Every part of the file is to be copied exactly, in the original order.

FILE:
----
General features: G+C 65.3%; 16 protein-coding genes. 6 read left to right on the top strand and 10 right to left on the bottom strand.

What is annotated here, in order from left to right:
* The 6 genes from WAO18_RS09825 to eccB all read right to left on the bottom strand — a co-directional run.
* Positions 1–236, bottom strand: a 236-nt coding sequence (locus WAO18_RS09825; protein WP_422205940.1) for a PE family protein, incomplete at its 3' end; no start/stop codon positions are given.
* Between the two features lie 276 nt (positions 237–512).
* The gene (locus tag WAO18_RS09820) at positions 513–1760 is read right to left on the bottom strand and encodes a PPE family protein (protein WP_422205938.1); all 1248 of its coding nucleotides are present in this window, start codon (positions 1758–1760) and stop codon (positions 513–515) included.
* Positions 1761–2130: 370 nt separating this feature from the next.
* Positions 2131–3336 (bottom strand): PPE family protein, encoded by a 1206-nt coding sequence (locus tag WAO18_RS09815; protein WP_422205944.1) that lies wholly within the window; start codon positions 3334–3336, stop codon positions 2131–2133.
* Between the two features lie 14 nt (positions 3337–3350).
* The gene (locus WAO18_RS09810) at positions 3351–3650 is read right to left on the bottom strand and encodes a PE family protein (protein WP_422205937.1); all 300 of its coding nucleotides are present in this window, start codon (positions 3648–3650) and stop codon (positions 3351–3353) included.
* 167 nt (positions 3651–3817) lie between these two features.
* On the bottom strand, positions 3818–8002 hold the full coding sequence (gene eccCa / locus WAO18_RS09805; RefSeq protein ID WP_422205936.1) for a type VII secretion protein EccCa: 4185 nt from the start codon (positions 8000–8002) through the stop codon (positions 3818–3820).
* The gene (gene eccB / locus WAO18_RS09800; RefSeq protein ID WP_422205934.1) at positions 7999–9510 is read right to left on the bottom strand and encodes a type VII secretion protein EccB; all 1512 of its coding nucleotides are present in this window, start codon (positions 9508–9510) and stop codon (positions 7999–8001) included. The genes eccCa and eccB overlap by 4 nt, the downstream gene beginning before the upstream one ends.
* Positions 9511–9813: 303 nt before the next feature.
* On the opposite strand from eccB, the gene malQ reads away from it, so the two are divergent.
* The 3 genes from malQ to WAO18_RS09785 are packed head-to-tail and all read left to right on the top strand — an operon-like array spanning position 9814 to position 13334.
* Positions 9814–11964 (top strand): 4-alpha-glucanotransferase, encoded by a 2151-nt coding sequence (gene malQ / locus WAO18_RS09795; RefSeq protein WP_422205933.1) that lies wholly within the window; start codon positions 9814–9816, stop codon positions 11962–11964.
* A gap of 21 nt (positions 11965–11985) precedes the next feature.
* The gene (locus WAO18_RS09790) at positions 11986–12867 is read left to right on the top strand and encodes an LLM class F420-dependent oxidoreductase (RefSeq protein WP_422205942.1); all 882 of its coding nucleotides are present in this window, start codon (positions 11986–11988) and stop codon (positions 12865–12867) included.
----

General features: G+C 65.3%; 16 protein-coding genes. 6 read left to right on the top strand and 10 right to left on the bottom strand.

What is annotated here, in order from left to right:
* The 6 genes from WAO18_RS09825 to eccB all read right to left on the bottom strand — a co-directional run.
* Positions 1–236, bottom strand: a 236-nt coding sequence (locus WAO18_RS09825; protein WP_422205940.1) for a PE family protein, incomplete at its 3' end; no start/stop codon positions are given.
* Between the two features lie 276 nt (positions 237–512).
* The gene (locus tag WAO18_RS09820) at positions 513–1760 is read right to left on the bottom strand and encodes a PPE family protein (protein WP_422205938.1); all 1248 of its coding nucleotides are present in this window, start codon (positions 1758–1760) and stop codon (positions 513–515) included.
* Positions 1761–2130: 370 nt separating this feature from the next.
* Positions 2131–3336 (bottom strand): PPE family protein, encoded by a 1206-nt coding sequence (locus tag WAO18_RS09815; protein WP_422205944.1) that lies wholly within the window; start codon positions 3334–3336, stop codon positions 2131–2133.
* Between the two features lie 14 nt (positions 3337–3350).
* The gene (locus WAO18_RS09810) at positions 3351–3650 is read right to left on the bottom strand and encodes a PE family protein (protein WP_422205937.1); all 300 of its coding nucleotides are present in this window, start codon (positions 3648–3650) and stop codon (positions 3351–3353) included.
* 167 nt (positions 3651–3817) lie between these two features.
* On the bottom strand, positions 3818–8002 hold the full coding sequence (gene eccCa / locus WAO18_RS09805; RefSeq protein ID WP_422205936.1) for a type VII secretion protein EccCa: 4185 nt from the start codon (positions 8000–8002) through the stop codon (positions 3818–3820).
* The gene (gene eccB / locus WAO18_RS09800; RefSeq protein ID WP_422205934.1) at positions 7999–9510 is read right to left on the bottom strand and encodes a type VII secretion protein EccB; all 1512 of its coding nucleotides are present in this window, start codon (positions 9508–9510) and stop codon (positions 7999–8001) included. The genes eccCa and eccB overlap by 4 nt, the downstream gene beginning before the upstream one ends.
* Positions 9511–9813: 303 nt before the next feature.
* On the opposite strand from eccB, the gene malQ reads away from it, so the two are divergent.
* The 3 genes from malQ to WAO18_RS09785 are packed head-to-tail and all read left to right on the top strand — an operon-like array spanning position 9814 to position 13334.
* Positions 9814–11964 (top strand): 4-alpha-glucanotransferase, encoded by a 2151-nt coding sequence (gene malQ / locus WAO18_RS09795; RefSeq protein WP_422205933.1) that lies wholly within the window; start codon positions 9814–9816, stop codon positions 11962–11964.
* A gap of 21 nt (positions 11965–11985) precedes the next feature.
* The gene (locus WAO18_RS09790) at positions 11986–12867 is read left to right on the top strand and encodes an LLM class F420-dependent oxidoreductase (RefSeq protein WP_422205942.1); all 882 of its coding nucleotides are present in this window, start codon (positions 11986–11988) and stop codon (positions 12865–12867) included.